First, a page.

Spring is right around the corner! If you’re a horse owner you are probably chomping at the bit to get out there and start riding, showing and trail riding. You may be dreading shedding season or looking forward to leaving the barn covered in horse hair from head to toe knowing it’s worth it for a shiny, clean horse! Spring is also the time of year to get your barn in order and repair any damage from the winter. In this article we’ll review 22 items you should clean and/or check for safety during you spring barn cleaning this year!
1. Power Wash The Barn Exterior
After a long fall and winter with rain and snow piling up on top of dust, mildew and pollen your barn is probably in need of a good washing. Just like your house or any other structure. And, if you have build up on your roof or the sides of your barn it could be covering up any damage that needs attention.
Plus, if you a business at your barn whether it be a lesson program or boarders, it’ll leave your farm looking clean and professional!
2. De-Cob Web Inside The Barn
If you’re like me, you’ve kept up on de-cobwebbing your barn all winter long. But, sometimes tasks we’re good about in the warm weather get put on the back burner in the cold. No judgement here, sometimes it’s just cold and you have to hurry up to avoid freezing.
But, cob webs look messy and they hold onto dust and debris that isn’t good for your horses to breath in. Plus it’s a potential fire hazard. So get a broom or duster with a long pole and get into all those hard to reach places that like to fill up with cob webs in your stalls, aisle, rafters, hayloft etc.
You may want to wear a hat to avoid cob webs falling and getting in your hair. And, if you’re sensitive to dust you may also want to wear a mask.
For more tips on keeping your barn aisle pristine, check out this article: 6 Easy Tips For Keeping A Tidy Barn Aisle
3. Power Wash Inside Barn
Once you’ve removed all the cob webs, now is a great time to get washing the interior of your barn.
You’ve probably avoided cleaning off those manure stains, dried slobber, mashed feed, urine etc. in the cold weather. You can buy or rent a power washer that won’t remove paint or you can use a good old fashioned scrub brush and bucket to clean the aisle walls, stall walls and metal bars.
If you choose to scrub the walls by hand you’ll need a ladder or a long scrub brush to reach the top. And, it goes without saying, be careful not to get water in any electrical outlets.
4. Check & Repair Fencing
While it’s important to keep an eye on your fencing all year around, winter can take a toll on fencing. In the cold, plastic and wood are more brittle can break more easily.
Plus the mud, snow and wind may also have caused damage. Every year after winter, it’s a good idea to thoroughly inspect all of your fencing. Check for loose posts, broken boards, drooping electric wire etc.
And while you’re checking the fencing, you should also check the gates to make sure they are also in good condition and look for nails and screws that may have come out of broken fencing.
5. Maintain Arena Footing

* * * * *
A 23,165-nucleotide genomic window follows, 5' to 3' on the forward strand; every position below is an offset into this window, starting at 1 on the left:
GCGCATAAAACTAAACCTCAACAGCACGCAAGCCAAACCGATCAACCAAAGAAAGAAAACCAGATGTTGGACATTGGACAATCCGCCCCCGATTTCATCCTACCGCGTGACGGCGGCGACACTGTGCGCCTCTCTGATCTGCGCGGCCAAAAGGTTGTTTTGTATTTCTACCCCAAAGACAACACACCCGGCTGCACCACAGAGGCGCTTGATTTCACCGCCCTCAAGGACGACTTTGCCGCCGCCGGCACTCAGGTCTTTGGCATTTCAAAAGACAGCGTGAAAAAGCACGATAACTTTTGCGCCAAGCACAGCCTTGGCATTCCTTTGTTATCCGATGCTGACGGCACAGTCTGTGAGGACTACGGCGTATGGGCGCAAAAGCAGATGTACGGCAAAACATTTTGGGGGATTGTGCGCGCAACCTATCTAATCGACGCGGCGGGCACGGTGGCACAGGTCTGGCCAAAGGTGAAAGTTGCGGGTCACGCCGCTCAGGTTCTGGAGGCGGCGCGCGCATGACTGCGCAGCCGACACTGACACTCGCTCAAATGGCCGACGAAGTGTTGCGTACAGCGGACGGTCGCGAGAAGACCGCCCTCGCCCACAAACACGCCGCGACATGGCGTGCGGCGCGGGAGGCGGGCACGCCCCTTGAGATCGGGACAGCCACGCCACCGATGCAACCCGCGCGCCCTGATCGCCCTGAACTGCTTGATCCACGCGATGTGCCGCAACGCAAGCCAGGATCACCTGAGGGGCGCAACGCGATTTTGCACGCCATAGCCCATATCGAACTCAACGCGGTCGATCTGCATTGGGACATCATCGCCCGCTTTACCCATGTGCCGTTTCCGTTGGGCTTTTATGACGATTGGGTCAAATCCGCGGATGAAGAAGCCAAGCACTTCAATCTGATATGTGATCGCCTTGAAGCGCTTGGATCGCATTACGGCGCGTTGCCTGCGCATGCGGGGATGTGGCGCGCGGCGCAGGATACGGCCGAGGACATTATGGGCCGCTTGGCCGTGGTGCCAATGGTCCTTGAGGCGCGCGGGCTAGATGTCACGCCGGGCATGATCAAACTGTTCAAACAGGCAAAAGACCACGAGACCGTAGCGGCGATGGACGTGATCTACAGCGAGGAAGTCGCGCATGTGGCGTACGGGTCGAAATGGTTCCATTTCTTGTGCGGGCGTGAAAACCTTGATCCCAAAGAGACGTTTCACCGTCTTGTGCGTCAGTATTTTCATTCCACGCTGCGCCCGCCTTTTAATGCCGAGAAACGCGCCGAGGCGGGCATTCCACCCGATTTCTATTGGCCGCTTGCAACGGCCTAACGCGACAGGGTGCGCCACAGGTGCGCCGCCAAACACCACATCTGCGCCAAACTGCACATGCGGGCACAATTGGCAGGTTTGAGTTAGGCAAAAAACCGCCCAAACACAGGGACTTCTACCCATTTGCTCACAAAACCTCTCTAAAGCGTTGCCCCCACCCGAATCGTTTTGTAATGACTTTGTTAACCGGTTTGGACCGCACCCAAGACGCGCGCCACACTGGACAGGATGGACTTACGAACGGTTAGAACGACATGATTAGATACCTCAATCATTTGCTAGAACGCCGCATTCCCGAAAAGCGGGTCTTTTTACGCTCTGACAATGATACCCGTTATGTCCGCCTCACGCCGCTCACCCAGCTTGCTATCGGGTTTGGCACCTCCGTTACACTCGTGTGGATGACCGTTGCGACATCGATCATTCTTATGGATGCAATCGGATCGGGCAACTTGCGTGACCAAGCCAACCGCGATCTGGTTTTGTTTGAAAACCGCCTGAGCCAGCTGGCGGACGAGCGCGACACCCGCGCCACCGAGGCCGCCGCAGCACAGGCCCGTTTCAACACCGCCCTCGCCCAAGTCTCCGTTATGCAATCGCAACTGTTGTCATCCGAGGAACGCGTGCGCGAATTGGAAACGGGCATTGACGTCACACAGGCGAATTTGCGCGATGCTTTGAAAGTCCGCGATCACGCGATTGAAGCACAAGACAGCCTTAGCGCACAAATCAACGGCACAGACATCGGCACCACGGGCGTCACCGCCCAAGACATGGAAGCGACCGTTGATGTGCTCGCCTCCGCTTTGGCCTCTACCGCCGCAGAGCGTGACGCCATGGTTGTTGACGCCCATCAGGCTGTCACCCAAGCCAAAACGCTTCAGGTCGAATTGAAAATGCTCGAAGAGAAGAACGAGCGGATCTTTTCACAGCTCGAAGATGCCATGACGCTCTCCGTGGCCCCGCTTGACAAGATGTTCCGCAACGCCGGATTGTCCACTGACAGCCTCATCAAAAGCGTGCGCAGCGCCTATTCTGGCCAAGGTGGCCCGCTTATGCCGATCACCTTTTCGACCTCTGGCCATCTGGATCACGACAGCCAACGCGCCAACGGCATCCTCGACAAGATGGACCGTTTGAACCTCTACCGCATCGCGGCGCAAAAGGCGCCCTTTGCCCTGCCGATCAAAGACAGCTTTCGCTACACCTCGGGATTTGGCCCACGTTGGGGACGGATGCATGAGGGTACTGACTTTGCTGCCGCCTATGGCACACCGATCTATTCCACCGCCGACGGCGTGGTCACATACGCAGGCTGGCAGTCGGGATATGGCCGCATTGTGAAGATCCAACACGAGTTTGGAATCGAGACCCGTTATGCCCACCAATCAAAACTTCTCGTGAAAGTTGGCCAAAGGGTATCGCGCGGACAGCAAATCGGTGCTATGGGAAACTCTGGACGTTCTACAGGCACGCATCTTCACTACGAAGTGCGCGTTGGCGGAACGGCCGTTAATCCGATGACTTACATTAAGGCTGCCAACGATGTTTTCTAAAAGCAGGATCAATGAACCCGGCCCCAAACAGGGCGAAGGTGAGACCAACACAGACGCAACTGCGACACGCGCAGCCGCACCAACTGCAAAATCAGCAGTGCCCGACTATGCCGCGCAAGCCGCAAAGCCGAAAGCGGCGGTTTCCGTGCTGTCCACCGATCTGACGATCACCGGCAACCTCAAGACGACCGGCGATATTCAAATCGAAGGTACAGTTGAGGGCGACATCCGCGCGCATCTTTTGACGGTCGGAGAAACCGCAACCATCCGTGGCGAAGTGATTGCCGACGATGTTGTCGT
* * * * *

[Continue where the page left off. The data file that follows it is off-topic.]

You’ve probably been maintaining your footing all year around between snow removal and dragging footing. But spring is a great time to add footing if you need it and to make sure your footing is level.
If your outdoor arena has had any damage from water and snow you’ll want to repair it so that as the weather warms up you can focus on riding.
6. Wash & Repair Blankets
If you’ve ever owned a horse or leased one you’ve witnessed the abuse horse blankets take. That beautiful new, warm, cozy blanket you bought for your horse in October is probably full of stains, rips, maybe even missing a leg strap. When the weather warms up, gather up all of your blankets and get them washed and repaired to be used again next year.
If you have access to a laundromat that allows horse blankets or a heavy duty washer in your barn you can even wash your blankets yourself. Once they’ve been cleaned, repaired and water proofed, store them in plastic cases to keep them clean for the summer. If you have a lot of blankets and sheets like we do in our barn or multiple horses, label the size and horse’s name on the bag.
7. Clean & Organize Tack & Equipment
You may have kept up on tack cleaning throughout the winter but for many of us it’s just too cold. When it finally warms up give your tack a thorough clean and condition. And, don’t forget to check for any wear and tear. It’s a good idea to check the condition of your tack every time you ride to prevent an accident as well.
Don’t forget, keeping your tack covered will help prevent mold and mildew from building up as well. Unless your are fortunate enough to keep your tack in a climate controlled tack room, you’re bound to wind up with mildew at some point.
This is also a good time to go through your tack and equipment and decide what needs to stay or can be sold or donated. As you make more room be removing things you no longer use, you’ll be able to stick to your system of organization. Check out this article for my tips on organizing your tack room.
8. Clean & Disinfect Grooming Tools
One task we like to do every spring as soon as the weather is warm enough is wash our brushes. Removing all the dirt and dead skin from grooming long winter coats will leave you with nice clean brushes to use and prevent residue from getting smeared around in your horse’s coat. One way to keep your horse cleaner is to keep your brushes clean. Clean brushes and a good grooming routine will have your horses sparkling!